Euro 2020: Does an 11-country tournament really scream climate-friendly?

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Uefa has pledged that Euro 2020 will offset its carbon emissions to mitigate climate change, but why is it producing so many in the first place?

To celebrate the 60th anniversary of the European Championship, Uefa really went all out. There have been multiple host countries in international football before, but never as many. This year’s tournament is spaced out amongst 11 countries (it would have been 12, but Ireland pulled out due to Covid-related concerns).

And it has lived up to the hype. The return of European tournament football has provided us with some of the most unforgettable matches in recent memory, with a remarkable number of late goals and missed penalties.

All that’s well and good, but socially distanced crowds and Covid tests aren’t the only problems Uefa is taking into account. Climate change is a major factor in every event across all industries now, and it should be too. European football’s governing body has pledged that Euro 2020 will have a focus on sustainability, and carbon neutrality would be a target for future Euros.

But can you really make climate-friendly promises when you’re having a tournament hosted in 11 different countries, all of which include rigorous air travel? And that doesn’t just translate to the teams and support staff; there’s the media personnel and, most importantly, spectators.

uefa climate changeIn a story calculating the tournament’s impact on climate change, the BBC noted that the furthest places were Sevilla and Baku, which amounted to a distance of 4,766km. If it weren’t for the pandemic, Euro 2020 would have seen an extra two million air trips.

13 of the 22 teams to have been in the European Championship before are travelling more distances than their most recent Euros, even though some are host nations. If Switzerland make it to the final (which, after knocking France out, is still a possibility), the team and fans will have to travel a total of 21,656km in the air.

If the Swiss lose their quarter-final game against Spain, their fans would have an estimated carbon footprint of 3,973kg CO2e. That’s about the global per person average for all activities in an entire year.

It’s clear the climate costs are heavy, so what has Uefa done to manage its impact? You know, apart from encouraging fans to walk to stadiums and (commendably) offering free public transportation throughout the tournament? It has offset its carbon emissions from flights.

Which sounds great, but carbon offsetting is quite tricky and has raised many concerns in scientific circles. The fact is, choosing to host a tournament in almost a dozen countries isn’t a sustainable act, no matter what you appear to do to fix it.


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“EURO 2020 will be one of the most environmentally friendly finals ever,” Uefa’s director of football social responsibility, Michele Uva, said on its website. “To some extent, the pandemic has helped us achieve this goal by limiting the number of fans travelling to matches, but other actions will also improve the event’s climate and environmental legacy.”

Okay, but that seems a little too convenient. It feels like Uefa is hiding under the facade of the pandemic, and using its impact to claim its own planning was adequate. If it hadn’t been for the pandemic, what would have the governing body said about the extra couple of million flights?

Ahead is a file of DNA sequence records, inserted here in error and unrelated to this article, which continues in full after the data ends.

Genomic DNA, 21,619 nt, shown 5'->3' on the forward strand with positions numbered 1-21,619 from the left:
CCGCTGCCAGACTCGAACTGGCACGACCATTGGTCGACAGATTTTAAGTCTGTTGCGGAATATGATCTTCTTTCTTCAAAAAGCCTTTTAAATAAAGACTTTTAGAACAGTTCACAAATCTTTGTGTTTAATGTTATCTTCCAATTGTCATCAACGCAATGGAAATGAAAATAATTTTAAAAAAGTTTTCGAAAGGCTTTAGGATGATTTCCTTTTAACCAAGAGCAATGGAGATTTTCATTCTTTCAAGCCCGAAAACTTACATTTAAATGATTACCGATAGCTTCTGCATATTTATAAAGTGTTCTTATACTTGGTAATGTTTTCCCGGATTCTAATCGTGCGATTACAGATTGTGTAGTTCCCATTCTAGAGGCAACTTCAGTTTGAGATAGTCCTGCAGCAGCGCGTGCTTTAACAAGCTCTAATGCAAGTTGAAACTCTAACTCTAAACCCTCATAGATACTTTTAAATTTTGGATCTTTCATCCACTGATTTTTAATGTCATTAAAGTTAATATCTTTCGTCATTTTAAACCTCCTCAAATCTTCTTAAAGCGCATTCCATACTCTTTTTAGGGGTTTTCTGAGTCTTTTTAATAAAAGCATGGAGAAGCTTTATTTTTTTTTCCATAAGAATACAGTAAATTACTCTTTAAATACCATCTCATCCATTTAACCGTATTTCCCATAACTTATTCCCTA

Uefa, which is a signatory of the UN Sports for Climate Action Framework, is monitoring energy use, waste, air quality, and building materials. It’s also highlighting the fact that only one new stadium was built for this year’s tournament, in contrast to four in 2016.

And then there’s the branding itself. One of the reasons it claims it stuck to the 2020 name despite the event being held in 2021 is for sustainability, as it did not want to “generate additional amounts of waste”. That’s nice, but it’s a very small step towards a much larger issue.


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But there’s one thing Uefa hasn’t talked about. Where is the commitment to sustainability when it comes to food? In a year when football clubs like Liverpool and Real Madrid are committing to meat-free matchdays and sustainability initiatives with vegan brands and two in five fans are reducing their meat consumption, it’s quite surprising that there’s no mention of vegan, plant-based or more climate-focused food.

Food is where you can make the biggest impact. That Oxford University study that called veganism the single biggest thing you can do to fight climate change comes to mind. Uefa has partnered with Just Eat, but where’s the plant-based meat collaboration it should actually be working on?

Uva promised that Uefa has plans for a “full package of best-practice actions” for Euro 2020 in Germany. For that, the Euros need less travel and more vegan food. The existing measures don’t balance out the bigger picture. Football might be coming home, but it’s going to have to travel a lot first.

Anay Mridul
Anay Mridul
Anay is journalism graduate from City, University of London, he was a barista for three years, and never shuts up about coffee. He's passionate about coffee, plant-based milk, cooking, eating, veganism, writing about all that, profiling people, and the Oxford Comma. Originally from India, he went vegan in 2020, after attempting (and failing) Veganuary. He believes being environmentally conscious is a basic responsibility, and veganism is the best thing you can do to battle climate change. He gets lost at Whole Foods sometimes.